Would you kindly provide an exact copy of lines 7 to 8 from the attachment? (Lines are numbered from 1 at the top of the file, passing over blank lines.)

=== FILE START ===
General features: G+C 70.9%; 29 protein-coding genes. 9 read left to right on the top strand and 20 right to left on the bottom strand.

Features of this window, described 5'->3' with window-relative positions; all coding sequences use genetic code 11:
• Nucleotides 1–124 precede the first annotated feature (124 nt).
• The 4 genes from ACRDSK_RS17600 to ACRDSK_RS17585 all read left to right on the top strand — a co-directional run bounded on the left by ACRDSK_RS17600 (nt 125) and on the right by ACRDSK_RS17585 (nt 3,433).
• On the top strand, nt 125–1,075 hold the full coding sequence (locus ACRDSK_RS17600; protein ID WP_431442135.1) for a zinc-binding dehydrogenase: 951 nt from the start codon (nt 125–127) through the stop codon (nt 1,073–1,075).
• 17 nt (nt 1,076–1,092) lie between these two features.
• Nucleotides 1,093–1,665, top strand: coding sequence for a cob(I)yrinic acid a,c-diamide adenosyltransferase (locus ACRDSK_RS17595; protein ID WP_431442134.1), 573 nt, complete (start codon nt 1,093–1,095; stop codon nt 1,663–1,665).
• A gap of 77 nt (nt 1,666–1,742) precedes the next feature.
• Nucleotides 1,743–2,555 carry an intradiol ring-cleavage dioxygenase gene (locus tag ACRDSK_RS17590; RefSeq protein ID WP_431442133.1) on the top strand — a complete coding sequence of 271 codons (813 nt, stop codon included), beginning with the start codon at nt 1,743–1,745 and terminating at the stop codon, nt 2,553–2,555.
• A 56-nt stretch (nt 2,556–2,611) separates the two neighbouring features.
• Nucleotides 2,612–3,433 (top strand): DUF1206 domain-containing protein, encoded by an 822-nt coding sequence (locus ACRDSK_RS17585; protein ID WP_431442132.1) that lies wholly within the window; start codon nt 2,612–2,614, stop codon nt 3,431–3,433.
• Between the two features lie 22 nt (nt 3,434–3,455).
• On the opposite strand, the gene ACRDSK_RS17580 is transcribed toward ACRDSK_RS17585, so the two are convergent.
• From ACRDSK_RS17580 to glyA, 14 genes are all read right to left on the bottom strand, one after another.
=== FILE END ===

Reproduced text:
• Nucleotides 1,093–1,665, top strand: coding sequence for a cob(I)yrinic acid a,c-diamide adenosyltransferase (locus ACRDSK_RS17595; protein ID WP_431442134.1), 573 nt, complete (start codon nt 1,093–1,095; stop codon nt 1,663–1,665).
• A gap of 77 nt (nt 1,666–1,742) precedes the next feature.